AskDefine | Define lady

Dictionary Definition

lady

Noun

1 a polite name for any woman; "a nice lady at the library helped me"
2 a woman of refinement; "a chauffeur opened the door of the limousine for the grand lady" [syn: dame, madam, ma'am, gentlewoman]
3 a woman of the peerage in Britain [syn: noblewoman, peeress] [ant: Lord, Lord]

User Contributed Dictionary

see Lady

English

Etymology

From lavedi, from hlǣfdīġe, originally literally ‘loaf-kneader’.

Pronunciation

  • /ˈleɪdi/, /"leIdi/
  • Rhymes: -eɪdi
  • Hyphenation: la·dy

Noun

  1. In the context of "Obsolete": The mistress of a household.
  2. A woman of breeding or higher class, a woman of authority.
  3. A polite term referring to a woman.
    Please direct this lady to the soft furnishings department.
  4. (ladies; in plural only) A polite form of address to women
    Ladies and gentlemen, it is a pleasure to ...
    Follow me, ladies!
    • Usage note: The equivalent form of address to one woman is madam.
  5. (ladies or ladies) Toilets intended for use by women.
  6. In the context of "familiar": An affectionate term for one's wife or girlfriend.
    But soft, what light through yonder window breaks...? It is my lady, O it is my love! -Romeo and Juliet
  7. a queen (the playing card)
mistress of a household
woman of breeding and authority
wife of a lord
polite term referring a woman
toilets intended for use by women

References

See also

Extensive Definition

A Lady is a woman who is the counterpart of a Lord, as opposed to lady, the counterpart of a gentleman.

Etymology and usage

The word comes from Old English hlǣfdige; the first part of the word is a mutated form of hlāf, "loaf, bread", also seen in the corresponding hlāford, "lord". The second part is usually taken to be from the root dig-, "to knead", seen also in dough; the sense development from bread-kneader, or bread-maker, or bread-shaper, to the ordinary meaning, though not clearly to be traced historically, may be illustrated by that of "lord".
The primary meaning of "mistress of a household" is now mostly obsolete, save for the occasional use of old-fashioned phrases such as "the little lady of the house." This meaning is retained, however, in the title First Lady, used for the wife of an elected president or prime minister. In many European languages the equivalent term serves as a general form of address equivalent to the English Missus usually seen as Mrs. (French Madame, Spanish Señora, Italian Signora, German Frau, Polish Pani, etc.).
The special use of the word as a title of the Virgin Mary, usually Our Lady, represents the Latin Domina Nostra. In Lady Day and Lady Chapel the word is properly a genitive, representing hlǣfdigan "of the Lady".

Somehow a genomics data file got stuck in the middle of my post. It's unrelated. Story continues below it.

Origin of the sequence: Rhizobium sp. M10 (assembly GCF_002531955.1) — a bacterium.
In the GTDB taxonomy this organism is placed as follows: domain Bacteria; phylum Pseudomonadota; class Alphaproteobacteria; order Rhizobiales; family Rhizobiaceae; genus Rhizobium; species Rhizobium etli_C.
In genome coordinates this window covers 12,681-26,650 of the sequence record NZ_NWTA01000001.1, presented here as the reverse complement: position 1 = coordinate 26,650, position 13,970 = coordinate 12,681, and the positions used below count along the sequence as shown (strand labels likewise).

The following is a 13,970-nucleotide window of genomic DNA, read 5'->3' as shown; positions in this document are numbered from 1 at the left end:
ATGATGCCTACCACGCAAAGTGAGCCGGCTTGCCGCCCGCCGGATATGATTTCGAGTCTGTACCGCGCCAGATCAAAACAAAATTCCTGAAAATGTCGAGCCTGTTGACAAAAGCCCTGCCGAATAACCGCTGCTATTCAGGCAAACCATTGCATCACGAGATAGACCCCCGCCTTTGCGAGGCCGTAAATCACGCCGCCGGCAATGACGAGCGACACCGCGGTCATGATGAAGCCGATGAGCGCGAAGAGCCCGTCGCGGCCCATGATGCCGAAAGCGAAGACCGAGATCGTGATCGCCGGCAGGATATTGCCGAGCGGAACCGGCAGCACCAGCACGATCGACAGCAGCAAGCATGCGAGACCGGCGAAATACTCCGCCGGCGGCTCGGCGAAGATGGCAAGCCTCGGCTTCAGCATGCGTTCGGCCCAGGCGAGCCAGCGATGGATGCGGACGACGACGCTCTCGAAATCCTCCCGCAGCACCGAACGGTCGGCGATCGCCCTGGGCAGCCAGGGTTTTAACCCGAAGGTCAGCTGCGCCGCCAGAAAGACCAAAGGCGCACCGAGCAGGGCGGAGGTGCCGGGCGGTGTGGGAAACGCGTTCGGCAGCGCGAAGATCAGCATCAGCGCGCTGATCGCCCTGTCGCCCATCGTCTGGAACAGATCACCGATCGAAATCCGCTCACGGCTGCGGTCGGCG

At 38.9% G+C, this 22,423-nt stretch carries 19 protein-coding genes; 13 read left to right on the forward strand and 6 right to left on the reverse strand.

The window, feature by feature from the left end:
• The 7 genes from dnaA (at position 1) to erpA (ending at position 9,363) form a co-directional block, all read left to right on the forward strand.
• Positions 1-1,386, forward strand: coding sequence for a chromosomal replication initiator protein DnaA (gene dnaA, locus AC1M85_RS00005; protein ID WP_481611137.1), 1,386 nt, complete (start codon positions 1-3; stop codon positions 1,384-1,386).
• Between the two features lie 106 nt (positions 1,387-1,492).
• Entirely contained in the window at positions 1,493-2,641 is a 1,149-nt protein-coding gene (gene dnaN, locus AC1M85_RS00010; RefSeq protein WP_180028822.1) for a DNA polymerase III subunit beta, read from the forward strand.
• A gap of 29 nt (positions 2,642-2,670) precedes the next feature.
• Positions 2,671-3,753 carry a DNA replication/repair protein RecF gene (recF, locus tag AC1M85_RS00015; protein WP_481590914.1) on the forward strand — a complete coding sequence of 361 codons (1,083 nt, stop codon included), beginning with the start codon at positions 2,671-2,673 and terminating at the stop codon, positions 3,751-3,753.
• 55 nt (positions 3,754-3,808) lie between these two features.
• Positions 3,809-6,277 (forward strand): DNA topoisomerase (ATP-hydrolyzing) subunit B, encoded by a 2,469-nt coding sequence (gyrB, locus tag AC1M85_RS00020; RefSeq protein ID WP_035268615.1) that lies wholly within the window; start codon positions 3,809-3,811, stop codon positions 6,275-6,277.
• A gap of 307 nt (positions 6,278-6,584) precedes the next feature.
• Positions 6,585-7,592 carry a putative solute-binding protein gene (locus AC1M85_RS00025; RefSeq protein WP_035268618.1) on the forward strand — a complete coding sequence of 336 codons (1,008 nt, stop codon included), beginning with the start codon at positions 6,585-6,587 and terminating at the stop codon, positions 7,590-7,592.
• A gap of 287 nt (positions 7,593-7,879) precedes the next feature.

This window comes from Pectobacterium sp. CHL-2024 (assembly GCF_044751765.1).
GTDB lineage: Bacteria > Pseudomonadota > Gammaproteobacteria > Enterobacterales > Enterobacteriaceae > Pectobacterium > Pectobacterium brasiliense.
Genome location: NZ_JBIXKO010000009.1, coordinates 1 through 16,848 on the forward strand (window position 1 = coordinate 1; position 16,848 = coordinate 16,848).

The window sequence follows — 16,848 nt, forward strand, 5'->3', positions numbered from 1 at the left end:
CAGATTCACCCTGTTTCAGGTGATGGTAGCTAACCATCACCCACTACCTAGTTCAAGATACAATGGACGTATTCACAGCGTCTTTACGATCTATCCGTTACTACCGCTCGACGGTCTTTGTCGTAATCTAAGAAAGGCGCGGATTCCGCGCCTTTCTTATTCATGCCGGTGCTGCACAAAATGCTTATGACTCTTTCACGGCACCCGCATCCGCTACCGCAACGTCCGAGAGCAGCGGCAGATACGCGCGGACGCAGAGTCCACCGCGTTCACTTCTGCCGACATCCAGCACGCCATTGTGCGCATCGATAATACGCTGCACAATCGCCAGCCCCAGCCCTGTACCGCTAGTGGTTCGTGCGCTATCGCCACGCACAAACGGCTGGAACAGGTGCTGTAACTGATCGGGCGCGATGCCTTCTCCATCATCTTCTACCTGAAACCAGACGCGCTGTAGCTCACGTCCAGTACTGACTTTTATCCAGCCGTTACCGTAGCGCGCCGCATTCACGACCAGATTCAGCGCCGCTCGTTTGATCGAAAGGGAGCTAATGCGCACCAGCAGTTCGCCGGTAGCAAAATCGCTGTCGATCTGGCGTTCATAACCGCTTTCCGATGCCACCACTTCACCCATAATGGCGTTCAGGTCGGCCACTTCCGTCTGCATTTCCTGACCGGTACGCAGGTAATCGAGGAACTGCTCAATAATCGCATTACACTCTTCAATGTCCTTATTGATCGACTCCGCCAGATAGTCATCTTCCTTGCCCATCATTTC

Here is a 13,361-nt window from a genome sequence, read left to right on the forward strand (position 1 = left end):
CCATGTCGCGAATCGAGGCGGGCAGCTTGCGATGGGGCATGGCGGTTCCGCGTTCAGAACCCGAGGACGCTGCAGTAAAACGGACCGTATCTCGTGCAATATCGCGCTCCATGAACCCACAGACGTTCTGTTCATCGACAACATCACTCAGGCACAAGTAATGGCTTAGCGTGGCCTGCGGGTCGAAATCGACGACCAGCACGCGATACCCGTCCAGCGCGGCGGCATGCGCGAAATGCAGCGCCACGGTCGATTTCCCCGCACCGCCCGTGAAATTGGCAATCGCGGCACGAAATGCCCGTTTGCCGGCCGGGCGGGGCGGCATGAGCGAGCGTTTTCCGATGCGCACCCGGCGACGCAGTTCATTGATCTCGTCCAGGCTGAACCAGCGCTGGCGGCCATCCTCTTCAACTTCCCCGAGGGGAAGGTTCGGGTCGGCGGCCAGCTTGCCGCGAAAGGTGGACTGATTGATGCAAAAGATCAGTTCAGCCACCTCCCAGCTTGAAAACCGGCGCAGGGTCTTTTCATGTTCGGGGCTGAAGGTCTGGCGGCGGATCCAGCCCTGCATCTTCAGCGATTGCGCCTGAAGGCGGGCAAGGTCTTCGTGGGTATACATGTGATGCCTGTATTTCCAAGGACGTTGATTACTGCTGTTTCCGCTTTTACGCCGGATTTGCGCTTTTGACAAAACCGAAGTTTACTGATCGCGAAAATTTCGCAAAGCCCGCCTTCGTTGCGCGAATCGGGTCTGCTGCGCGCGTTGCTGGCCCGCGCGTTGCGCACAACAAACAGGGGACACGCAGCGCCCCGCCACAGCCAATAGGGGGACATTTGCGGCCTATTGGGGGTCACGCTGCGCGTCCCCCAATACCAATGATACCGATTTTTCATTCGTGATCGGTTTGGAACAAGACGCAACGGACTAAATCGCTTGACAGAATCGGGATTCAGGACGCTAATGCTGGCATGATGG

The word is also used as a title of the Wiccan Goddess, The Lady.

British usage

As a title of nobility the uses of "Lady" are mainly paralleled by those of "Lord". It is thus a less formal alternative to the full title giving the specific rank, of marchioness, countess, viscountess or baroness, whether as the title of the husband's rank by right or courtesy, or as the lady's title in her own right. A widow becomes the dowager, e.g. The Dowager Lady Smith.
In the case of sons of a duke or marquess, who by courtesy have "Lord" prefixed to their given and family name, the wife is known by the husband's given and family name with "The Lady" prefixed, e.g. The Lady John Smith. The daughters of dukes, marquesses and earls are by courtesy Ladies; here that title is prefixed to the given and family name of the lady, e.g. The Lady Jane Smith, and this is preserved if the lady marries a commoner, e.g. Mr John and The Lady Jane Smith. The predicate 'The' should be used prior to "The Lady" or "Lord" in all cases, except after a divorce for women who do not hold the courtesy title of "Lady" in their own right, e.g. Heather, Lady McCartney or Jane, Lady Smith (the ex-wife of The Lord John Smith); cf Diana, Princess of Wales, that lady's final title after her divorce.
"Lady" is also the customary title of the wife of a baronet or knight. The proper title, now only used in legal documents or on sepulchral monuments, is "Dame". In the latter case, "Dame" is prefixed to the given name of the wife followed by the surname of the husband, thus Dame Jane Smith, but in the former, "Lady" with the surname of the husband only, Sir John and The Lady Smith. When a woman divorces a knight and he marries again, the new wife will be The Lady Smith while the ex-wife becomes Jane, The Lady Smith. If a knight dies, his widow becomes Dowager Lady Smith (no the).
During the 15th and 16th centuries princesses or daughters of the blood royal were usually known by their first names with "The Lady" prefixed, e.g. The Lady Elizabeth; since Anglo-Saxon did not have a female equivalent to princes or earls or other royals or nobles, aside from the queen, women of royal and noble status simply carried the title of "Lady".

More recent usage: social class